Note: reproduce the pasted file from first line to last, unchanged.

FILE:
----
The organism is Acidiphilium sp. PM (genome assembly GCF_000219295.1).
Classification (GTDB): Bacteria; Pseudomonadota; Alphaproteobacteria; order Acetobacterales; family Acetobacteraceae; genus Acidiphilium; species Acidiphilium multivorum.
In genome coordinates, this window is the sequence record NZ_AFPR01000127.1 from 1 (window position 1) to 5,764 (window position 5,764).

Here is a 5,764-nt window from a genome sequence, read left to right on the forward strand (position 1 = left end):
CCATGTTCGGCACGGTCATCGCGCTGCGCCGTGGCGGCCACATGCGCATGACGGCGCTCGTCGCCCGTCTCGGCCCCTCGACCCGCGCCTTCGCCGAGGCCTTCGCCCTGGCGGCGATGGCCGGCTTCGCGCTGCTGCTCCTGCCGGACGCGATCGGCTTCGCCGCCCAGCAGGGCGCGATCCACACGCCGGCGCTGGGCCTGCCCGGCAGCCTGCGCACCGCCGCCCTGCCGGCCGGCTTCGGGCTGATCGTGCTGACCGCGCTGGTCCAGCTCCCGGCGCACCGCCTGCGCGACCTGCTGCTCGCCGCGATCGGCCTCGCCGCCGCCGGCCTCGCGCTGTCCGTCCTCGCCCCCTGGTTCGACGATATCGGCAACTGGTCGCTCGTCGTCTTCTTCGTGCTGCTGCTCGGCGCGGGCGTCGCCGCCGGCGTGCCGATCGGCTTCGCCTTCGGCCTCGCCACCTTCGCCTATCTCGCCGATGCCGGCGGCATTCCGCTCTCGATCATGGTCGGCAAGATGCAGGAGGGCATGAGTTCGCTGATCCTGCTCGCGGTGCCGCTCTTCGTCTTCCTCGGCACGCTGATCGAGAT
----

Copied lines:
The organism is Acidiphilium sp. PM (genome assembly GCF_000219295.1).
Classification (GTDB): Bacteria; Pseudomonadota; Alphaproteobacteria; order Acetobacterales; family Acetobacteraceae; genus Acidiphilium; species Acidiphilium multivorum.
In genome coordinates, this window is the sequence record NZ_AFPR01000127.1 from 1 (window position 1) to 5,764 (window position 5,764).

Here is a 5,764-nt window from a genome sequence, read left to right on the forward strand (position 1 = left end):
CCATGTTCGGCACGGTCATCGCGCTGCGCCGTGGCGGCCACATGCGCATGACGGCGCTCGTCGCCCGTCTCGGCCCCTCGACCCGCGCCTTCGCCGAGGCCTTCGCCCTGGCGGCGATGGCCGGCTTCGCGCTGCTGCTCCTGCCGGACGCGATCGGCTTCGCCGCCCAGCAGGGCGCGATCCACACGCCGGCGCTGGGCCTGCCCGGCAGCCTGCGCACCGCCGCCCTGCCGGCCGGCTTCGGGCTGATCGTGCTGACCGCGCTGGTCCAGCTCCCGGCGCACCGCCTGCGCGACCTGCTGCTCGCCGCGATCGGCCTCGCCGCCGCCGGCCTCGCGCTGTCCGTCCTCGCCCCCTGGTTCGACGATATCGGCAACTGGTCGCTCGTCGTCTTCTTCGTGCTGCTGCTCGGCGCGGGCGTCGCCGCCGGCGTGCCGATCGGCTTCGCCTTCGGCCTCGCCACCTTCGCCTATCTCGCCGATGCCGGCGGCATTCCGCTCTCGATCATGGTCGGCAAGATGCAGGAGGGCATGAGTTCGCTGATCCTGCTCGCGGTGCCGCTCTTCGTCTTCCTCGGCACGCTGATCGAGAT